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[Winner] November 1, 2018 Giveaway (Episode 2)

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Automatic Weapons to host November CannaMaps Giveaway!

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Automatic Weapons | CannaMaps

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Will mega marijuana deal get approval in New York?

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Will mega marijuana deal get approval in New York?

ALBANY — The planned merger of two of the nation’s largest cannabis companies is being closely watched by industry insiders in New York who are wondering just how state regulators are going to handle an acquisition that, on its face, seems to violate state law.

MedMen Enterprises and PharmaCann announced the $682 million deal to stockholders last week, noting that the acquisition would create the nation’s largest cannabis company with licenses to operate 79 facilities across a dozen states, including two cultivation facilities and eight medical marijuana dispensaries in New York.

The only catch?

New York Public Health Law, which allows marijuana for medical use only, prohibits a registered marijuana organization from owning and operating more than four dispensaries in the state. The provision was designed to prevent market domination, even as some argue it limits access for patients who must travel to far-flung destinations to get their medicine.

In response to that concern, the state last year doubled the number of medical marijuana organizations allowed to operate statewide from five to 10 — a move that also doubled the number of allowed dispensaries statewide from 20 to 40.

The four-dispensary-per-company limit remains, however.

MedMen, a Los Angeles-based company known for its high-end marijuana stores, would acquire the assets and licenses of Illinois-based PharmaCann in the stock deal, though it must gain regulatory approval from local and state authorities in each of the markets where those assets are held.

“We are in talks with the regulators in all of the jurisdictions impacted by this acquisition, including New York,” said MedMen spokesman Daniel Yi. “The first step in any acquisition is for the two parties to agree to the terms and enter into a binding contract. Then you go seek approvals from all the relevant regulators. We have begun that process now.”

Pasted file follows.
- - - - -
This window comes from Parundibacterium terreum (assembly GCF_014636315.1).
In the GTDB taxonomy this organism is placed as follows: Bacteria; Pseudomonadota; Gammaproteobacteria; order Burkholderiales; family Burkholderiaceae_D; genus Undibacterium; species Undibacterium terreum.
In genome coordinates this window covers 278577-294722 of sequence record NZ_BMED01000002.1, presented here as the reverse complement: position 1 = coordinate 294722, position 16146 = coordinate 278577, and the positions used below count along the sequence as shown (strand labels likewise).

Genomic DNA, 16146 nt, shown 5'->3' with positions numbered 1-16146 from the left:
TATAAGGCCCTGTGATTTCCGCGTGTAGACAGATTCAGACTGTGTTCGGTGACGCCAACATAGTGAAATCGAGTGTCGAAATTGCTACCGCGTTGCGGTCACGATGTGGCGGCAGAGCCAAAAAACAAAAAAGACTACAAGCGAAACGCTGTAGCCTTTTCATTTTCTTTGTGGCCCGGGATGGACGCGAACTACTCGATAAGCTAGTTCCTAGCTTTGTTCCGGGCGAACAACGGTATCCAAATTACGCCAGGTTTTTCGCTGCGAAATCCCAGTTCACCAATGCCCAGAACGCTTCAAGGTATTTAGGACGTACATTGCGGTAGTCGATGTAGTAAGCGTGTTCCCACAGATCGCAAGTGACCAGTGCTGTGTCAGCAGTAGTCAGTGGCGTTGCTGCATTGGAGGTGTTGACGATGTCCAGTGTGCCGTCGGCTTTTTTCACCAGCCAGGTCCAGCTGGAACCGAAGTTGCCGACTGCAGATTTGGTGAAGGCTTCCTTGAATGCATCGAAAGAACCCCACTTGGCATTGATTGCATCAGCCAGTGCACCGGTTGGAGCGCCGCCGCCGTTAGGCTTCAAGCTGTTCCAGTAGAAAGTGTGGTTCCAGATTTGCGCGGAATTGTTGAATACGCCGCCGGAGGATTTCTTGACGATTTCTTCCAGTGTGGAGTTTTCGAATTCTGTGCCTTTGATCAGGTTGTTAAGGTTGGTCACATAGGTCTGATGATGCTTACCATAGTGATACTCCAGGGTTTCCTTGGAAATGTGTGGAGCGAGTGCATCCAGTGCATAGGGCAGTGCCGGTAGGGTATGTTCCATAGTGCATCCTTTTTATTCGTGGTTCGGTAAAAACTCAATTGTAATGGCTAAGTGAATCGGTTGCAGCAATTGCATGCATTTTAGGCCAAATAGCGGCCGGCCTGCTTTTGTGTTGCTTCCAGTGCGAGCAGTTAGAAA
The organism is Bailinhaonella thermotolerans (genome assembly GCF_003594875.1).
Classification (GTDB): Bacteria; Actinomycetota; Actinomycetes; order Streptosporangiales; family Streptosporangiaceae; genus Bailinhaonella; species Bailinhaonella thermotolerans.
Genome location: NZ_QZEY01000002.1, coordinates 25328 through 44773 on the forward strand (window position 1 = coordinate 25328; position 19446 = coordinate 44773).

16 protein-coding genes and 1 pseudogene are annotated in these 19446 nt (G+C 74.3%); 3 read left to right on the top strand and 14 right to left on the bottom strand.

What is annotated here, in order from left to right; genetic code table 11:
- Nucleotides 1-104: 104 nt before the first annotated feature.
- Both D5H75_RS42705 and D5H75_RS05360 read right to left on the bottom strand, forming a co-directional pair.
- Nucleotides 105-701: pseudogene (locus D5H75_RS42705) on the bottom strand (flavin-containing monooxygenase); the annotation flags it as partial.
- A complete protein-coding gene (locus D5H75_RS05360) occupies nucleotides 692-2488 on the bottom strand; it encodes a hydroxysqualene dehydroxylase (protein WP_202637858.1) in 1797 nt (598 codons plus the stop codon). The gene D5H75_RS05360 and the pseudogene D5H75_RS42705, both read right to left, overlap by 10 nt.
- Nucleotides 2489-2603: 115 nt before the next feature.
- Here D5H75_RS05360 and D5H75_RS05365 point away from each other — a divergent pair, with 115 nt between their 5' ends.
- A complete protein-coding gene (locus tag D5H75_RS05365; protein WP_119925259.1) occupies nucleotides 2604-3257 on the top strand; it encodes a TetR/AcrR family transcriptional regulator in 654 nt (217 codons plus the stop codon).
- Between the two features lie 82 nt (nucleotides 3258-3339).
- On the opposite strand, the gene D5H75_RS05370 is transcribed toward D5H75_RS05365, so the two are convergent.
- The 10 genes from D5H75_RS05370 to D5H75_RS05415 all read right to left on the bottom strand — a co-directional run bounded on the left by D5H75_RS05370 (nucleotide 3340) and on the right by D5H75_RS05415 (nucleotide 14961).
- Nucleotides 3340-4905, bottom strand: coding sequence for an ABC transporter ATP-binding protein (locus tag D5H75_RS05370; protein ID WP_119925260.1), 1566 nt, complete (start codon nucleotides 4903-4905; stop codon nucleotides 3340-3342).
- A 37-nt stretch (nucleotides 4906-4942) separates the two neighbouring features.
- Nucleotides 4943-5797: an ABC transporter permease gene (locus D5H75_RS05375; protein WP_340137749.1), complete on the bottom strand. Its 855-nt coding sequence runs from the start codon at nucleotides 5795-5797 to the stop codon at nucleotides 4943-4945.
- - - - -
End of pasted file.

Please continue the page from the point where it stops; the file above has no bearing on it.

New York’s Department of Health, which oversees the state’s still-nascent medical marijuana program, said Monday that any merger proposal submitted to the agency for approval must be in compliance with state law. There are also requirements regarding ownership changes, said department spokeswoman Jill Montag.

“Regulations prohibit a registered organization from changing the composition of its ownership without prior written approval of the Department of Health,” she said. “MedMen and PharmaCann do not have approval from the department to conduct this transaction, and at this time the department has insufficient information to determine if approval can be granted.”

MedMen said it expects the transaction to close within six months to a year. It declined to speculate on its plans should New York reject the deal.

“It would not be proper for us to get ahead of the process,” Yi said. “We are currently in talks with regulators and we feel confident about the outcomes.”

In a news release issued Monday, MedMen said that it will use “commercially reasonable efforts” to transition licenses to a third party if it is unable to gain regulatory approvals within a two-year time span, with proceeds going to the company and its investors.

Founded in 2014 in Oak Park, Ill., PharmaCann was one of the five original organizations registered to operate grow sites and retail stores in New York, which went live with its medical marijuana program in January 2016.

The firm quickly became a major player in the industry, and today is considered one of the nation’s leading providers of medical cannabis with operations in Illinois, New York, Maryland and Massachusetts, and planned expansions in Michigan, Ohio, Pennsylvania and Virginia.

Its facilities in New York include a cultivation center in Orange County and dispensaries in Albany, the Bronx, and Central and Western New York.

MedMen, meanwhile, had become a major player of its own, primarily out west, selling both recreational and medical marijuana. It entered the New York market last year when it bought out Bloomfield Industries, one of five original organizations licensed to operate in the state.

But it didn’t garner much attention until this past spring, when MedMen opened its first dispensary in Manhattan on pricey Fifth Avenue. The move appeared to be a gamble that New York would soon legalize recreational marijuana, since the state’s tightly regulated medical marijuana program is small by industry standards and unlikely to generate sizable revenues without significant expansion.

Indeed, New York appears poised to jump on the recreational bandwagon. Gov. Andrew M. Cuomo in January ordered a study into a regulated, adult-use program, and by June the Department of Health concluded such a program would have more positives than negatives.

A task force is currently researching and crafting legislation for consideration in the upcoming 2019 legislative session, and public hearings on the matter are being held statewide.

MedMen said Monday that it has consistently advocated for full legalization of marijuana, as well as an increase in the number of licenses and dispensaries.

“We believe that legal, regulated cannabis leads to safer, healthier and happier communities,” Yi said.

Original Article at https://www.timesunion.com/news/article/Will-mega-marijuana-deal-get-approval-in-New-York-13311377.php